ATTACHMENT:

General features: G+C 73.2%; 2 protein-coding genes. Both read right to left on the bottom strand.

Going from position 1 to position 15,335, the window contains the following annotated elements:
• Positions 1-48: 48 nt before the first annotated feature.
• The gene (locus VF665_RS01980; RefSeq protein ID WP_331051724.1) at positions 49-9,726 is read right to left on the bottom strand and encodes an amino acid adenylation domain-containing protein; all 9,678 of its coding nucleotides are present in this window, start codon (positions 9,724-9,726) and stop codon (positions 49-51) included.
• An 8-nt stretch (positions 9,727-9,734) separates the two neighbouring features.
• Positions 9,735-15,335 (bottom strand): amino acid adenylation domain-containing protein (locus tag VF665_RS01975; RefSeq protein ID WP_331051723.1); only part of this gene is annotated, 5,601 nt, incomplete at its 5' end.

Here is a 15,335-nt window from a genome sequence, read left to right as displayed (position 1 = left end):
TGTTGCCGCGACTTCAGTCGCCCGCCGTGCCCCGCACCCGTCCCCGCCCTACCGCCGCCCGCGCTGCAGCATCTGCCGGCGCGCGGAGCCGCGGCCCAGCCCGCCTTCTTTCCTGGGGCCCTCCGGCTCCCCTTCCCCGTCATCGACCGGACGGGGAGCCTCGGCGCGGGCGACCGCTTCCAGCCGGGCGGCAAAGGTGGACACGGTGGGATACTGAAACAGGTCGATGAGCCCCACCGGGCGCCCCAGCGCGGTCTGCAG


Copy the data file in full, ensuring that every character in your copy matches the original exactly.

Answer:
General features: G+C 73.2%; 2 protein-coding genes. Both read right to left on the bottom strand.

Going from position 1 to position 15,335, the window contains the following annotated elements:
• Positions 1-48: 48 nt before the first annotated feature.
• The gene (locus VF665_RS01980; RefSeq protein ID WP_331051724.1) at positions 49-9,726 is read right to left on the bottom strand and encodes an amino acid adenylation domain-containing protein; all 9,678 of its coding nucleotides are present in this window, start codon (positions 9,724-9,726) and stop codon (positions 49-51) included.
• An 8-nt stretch (positions 9,727-9,734) separates the two neighbouring features.
• Positions 9,735-15,335 (bottom strand): amino acid adenylation domain-containing protein (locus tag VF665_RS01975; RefSeq protein ID WP_331051723.1); only part of this gene is annotated, 5,601 nt, incomplete at its 5' end.

Here is a 15,335-nt window from a genome sequence, read left to right as displayed (position 1 = left end):
TGTTGCCGCGACTTCAGTCGCCCGCCGTGCCCCGCACCCGTCCCCGCCCTACCGCCGCCCGCGCTGCAGCATCTGCCGGCGCGCGGAGCCGCGGCCCAGCCCGCCTTCTTTCCTGGGGCCCTCCGGCTCCCCTTCCCCGTCATCGACCGGACGGGGAGCCTCGGCGCGGGCGACCGCTTCCAGCCGGGCGGCAAAGGTGGACACGGTGGGATACTGAAACAGGTCGATGAGCCCCACCGGGCGCCCCAGCGCGGTCTGCAG